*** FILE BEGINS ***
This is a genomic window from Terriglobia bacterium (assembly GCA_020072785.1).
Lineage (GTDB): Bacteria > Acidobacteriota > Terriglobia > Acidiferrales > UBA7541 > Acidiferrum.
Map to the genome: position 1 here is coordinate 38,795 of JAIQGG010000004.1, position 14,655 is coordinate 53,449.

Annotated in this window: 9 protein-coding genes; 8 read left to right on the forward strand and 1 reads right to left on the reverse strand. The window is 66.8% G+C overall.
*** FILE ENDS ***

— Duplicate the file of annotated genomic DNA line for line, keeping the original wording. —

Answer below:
This is a genomic window from Terriglobia bacterium (assembly GCA_020072785.1).
Lineage (GTDB): Bacteria > Acidobacteriota > Terriglobia > Acidiferrales > UBA7541 > Acidiferrum.
Map to the genome: position 1 here is coordinate 38,795 of JAIQGG010000004.1, position 14,655 is coordinate 53,449.

Annotated in this window: 9 protein-coding genes; 8 read left to right on the forward strand and 1 reads right to left on the reverse strand. The window is 66.8% G+C overall.